HIV and U.S. Violations of the International Convention on the Elimination of All Forms of Racial Discrimination (CERD), HIV Prevention Justice Alliance (2014)

White Papers and Reports

The Center for HIV Law and Policy joined a report on U.S. violations of the International Convention on the Elimination of All Forms of Racial Discrimination (CERD) through its failure to prevent and mitigate the burden of the HIV epidemic upon communities of color.

The report, prepared by the HIV Prevention Justice Alliance with input from CHLP, notes that despite promises to combat the HIV epidemic across all racial and ethnic lines, communities of color, and particularly LGBT people of color, are increasingly vulnerable to HIV discrimination, criminalization and stigma.  The report highlights:

·      African Americans experience a rate of new HIV infection that is 8 times higher than whites based on population, and for Latinos the rate is 3 times higher.

·      Unjust laws that enforce rampant criminalization, policing, and incarceration of communities of color LGBT people of color deepen and widen the disparity of HIV.

·      LGBT communities of color, particularly transgender women of color and youth, are “endemically profiled” as engaging in sex work and other sexual offenses.

·      Disparate enforcement of HIV criminalization laws in force in 32 states violates the “right to equal treatment before tribunals” of people of color.

·      Communities of color, especially transgender women of color, experience higher rates of unemployment and poverty, limiting access to healthcare, HIV testing and treatment and increasing the risk of infection.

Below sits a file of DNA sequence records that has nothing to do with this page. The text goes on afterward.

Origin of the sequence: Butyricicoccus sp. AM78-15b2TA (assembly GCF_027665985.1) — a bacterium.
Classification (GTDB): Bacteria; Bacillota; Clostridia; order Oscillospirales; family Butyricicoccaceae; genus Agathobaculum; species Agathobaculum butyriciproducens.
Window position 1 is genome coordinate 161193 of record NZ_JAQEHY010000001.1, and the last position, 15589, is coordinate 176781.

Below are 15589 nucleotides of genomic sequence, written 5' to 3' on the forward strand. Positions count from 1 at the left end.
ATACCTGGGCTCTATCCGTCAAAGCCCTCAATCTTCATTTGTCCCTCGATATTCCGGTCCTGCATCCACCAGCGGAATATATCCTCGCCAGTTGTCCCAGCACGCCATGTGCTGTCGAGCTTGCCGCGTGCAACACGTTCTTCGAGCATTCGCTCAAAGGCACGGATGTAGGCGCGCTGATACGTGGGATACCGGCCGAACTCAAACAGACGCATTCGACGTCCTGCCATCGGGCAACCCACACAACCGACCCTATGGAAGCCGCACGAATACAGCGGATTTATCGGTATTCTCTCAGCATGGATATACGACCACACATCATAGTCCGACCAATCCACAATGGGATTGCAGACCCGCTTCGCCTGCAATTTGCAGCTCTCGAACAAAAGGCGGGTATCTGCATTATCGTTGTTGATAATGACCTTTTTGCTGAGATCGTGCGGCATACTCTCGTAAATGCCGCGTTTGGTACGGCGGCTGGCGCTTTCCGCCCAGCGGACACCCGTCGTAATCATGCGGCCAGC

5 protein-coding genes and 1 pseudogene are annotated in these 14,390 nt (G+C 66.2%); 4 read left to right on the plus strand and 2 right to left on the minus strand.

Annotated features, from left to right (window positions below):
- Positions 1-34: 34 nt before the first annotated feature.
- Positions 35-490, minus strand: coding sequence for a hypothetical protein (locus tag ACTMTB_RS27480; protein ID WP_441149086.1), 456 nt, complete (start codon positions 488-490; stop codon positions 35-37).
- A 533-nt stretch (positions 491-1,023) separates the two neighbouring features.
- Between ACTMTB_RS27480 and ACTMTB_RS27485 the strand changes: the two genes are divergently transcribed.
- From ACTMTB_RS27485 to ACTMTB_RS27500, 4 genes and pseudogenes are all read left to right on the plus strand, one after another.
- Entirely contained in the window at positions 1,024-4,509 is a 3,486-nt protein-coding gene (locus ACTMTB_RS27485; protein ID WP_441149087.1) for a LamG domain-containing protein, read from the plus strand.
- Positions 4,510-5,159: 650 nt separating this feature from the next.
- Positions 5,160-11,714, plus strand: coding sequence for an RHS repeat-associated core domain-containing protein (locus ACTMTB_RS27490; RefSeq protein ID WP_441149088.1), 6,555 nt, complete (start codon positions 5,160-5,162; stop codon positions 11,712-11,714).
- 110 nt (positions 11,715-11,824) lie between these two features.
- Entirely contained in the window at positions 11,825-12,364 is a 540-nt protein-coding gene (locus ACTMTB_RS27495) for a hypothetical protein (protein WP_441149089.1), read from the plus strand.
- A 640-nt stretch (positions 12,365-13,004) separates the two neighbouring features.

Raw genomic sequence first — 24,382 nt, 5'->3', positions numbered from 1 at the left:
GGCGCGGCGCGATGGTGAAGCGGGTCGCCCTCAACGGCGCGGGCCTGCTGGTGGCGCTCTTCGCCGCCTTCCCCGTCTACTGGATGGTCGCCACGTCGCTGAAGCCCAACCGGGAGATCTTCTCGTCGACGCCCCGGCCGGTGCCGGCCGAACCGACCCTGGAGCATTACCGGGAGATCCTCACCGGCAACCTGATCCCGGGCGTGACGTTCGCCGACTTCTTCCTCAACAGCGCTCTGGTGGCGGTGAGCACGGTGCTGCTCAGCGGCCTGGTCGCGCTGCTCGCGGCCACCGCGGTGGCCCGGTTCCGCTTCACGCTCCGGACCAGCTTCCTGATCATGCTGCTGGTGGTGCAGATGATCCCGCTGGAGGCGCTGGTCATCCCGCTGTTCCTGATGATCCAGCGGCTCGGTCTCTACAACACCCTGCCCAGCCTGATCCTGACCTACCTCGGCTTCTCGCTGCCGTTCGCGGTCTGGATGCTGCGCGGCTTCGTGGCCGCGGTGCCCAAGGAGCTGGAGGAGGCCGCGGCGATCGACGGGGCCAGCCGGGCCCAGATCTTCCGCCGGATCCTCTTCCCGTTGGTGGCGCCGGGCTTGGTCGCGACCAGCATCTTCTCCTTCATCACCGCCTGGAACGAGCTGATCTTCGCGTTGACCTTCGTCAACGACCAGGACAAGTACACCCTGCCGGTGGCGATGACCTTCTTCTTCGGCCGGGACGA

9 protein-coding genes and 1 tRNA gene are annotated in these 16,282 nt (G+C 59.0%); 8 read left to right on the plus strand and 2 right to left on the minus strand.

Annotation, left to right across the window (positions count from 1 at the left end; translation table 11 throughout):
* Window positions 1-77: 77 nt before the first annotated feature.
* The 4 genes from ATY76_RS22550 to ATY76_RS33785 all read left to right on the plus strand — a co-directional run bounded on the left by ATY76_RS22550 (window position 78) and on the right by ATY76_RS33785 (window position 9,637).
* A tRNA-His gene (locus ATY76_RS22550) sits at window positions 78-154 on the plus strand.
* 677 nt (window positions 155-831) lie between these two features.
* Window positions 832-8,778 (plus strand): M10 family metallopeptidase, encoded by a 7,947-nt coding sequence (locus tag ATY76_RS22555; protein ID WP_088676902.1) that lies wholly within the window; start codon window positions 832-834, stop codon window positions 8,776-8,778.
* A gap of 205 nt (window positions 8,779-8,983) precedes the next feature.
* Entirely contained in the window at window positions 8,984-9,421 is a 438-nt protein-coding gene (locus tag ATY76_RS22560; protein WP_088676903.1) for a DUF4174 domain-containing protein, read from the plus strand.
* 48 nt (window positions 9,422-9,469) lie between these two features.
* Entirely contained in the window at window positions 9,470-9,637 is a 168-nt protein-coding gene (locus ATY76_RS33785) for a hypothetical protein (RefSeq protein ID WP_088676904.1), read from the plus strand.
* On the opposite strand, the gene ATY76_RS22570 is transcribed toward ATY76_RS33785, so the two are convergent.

·      The U.S. South represents the highest rates of HIV across the nation, primarily affecting communities of color. The South also represents the highest rates of uninsured people complicating access to medical care and treatment.

·      Communities of color and LGBT people of color face elevated discrimination and racism in the health care system, negatively affecting engagement in health care and resulting in poorer health outcomes, particularly for those vulnerable to or living with HIV.

The report was submitted on behalf of:

AIDS Foundation of Chicago (AFC), Chicago, IL – State/Local

Center for HIV Law and Policy (CHLP), New York City, NY – National

Counter Narrative Project, Atlanta, GA – National/Regional

HIV Prevention Justice Alliance (HIV PJA), Chicago, IL – National

National Working Positive Coalition (NWPC), New York City, NY – National

Positive Women’s Network of the United States of America (PWN-USA), Oakland, CA – National

Sero Project, Milford, PA – National

Treatment Action Group (TAG), New York City, NY and Washington D.C. – National

Women with a Vision, New Orleans, LA – State/Local

PDF icon Report to CERD on HIV.pdf 265.54 KB